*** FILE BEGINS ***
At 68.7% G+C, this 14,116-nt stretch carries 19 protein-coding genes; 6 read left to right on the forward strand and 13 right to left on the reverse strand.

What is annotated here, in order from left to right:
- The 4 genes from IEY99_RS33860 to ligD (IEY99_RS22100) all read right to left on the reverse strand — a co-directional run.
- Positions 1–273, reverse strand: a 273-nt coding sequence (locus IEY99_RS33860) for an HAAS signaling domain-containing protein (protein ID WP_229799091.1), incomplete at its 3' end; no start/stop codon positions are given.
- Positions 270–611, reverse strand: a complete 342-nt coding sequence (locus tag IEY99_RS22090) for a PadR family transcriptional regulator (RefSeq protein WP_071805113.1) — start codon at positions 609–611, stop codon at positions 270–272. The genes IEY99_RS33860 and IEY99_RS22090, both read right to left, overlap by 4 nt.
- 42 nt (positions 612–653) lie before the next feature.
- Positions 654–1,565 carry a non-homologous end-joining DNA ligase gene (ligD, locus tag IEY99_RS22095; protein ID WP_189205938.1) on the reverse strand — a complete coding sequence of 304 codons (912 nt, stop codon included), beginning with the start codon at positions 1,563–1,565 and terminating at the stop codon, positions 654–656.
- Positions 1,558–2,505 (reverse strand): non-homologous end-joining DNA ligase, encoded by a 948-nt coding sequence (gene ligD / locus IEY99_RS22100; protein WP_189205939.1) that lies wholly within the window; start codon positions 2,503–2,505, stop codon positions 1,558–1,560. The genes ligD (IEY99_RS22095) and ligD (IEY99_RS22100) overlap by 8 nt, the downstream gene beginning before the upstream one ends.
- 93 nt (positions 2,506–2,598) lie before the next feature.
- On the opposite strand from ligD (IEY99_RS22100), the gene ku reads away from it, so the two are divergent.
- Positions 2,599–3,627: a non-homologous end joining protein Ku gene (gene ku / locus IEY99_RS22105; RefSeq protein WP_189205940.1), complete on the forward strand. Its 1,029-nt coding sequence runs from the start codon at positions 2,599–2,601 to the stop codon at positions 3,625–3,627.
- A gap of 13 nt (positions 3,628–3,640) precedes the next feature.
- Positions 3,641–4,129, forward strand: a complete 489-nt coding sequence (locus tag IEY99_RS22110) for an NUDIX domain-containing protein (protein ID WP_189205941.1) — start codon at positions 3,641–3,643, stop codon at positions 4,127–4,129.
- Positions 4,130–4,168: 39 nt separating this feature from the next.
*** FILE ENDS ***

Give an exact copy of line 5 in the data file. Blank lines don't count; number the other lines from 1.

- Positions 270–611, reverse strand: a complete 342-nt coding sequence (locus tag IEY99_RS22090) for a PadR family transcriptional regulator (RefSeq protein WP_071805113.1) — start codon at positions 609–611, stop codon at positions 270–272. The genes IEY99_RS33860 and IEY99_RS22090, both read right to left, overlap by 4 nt.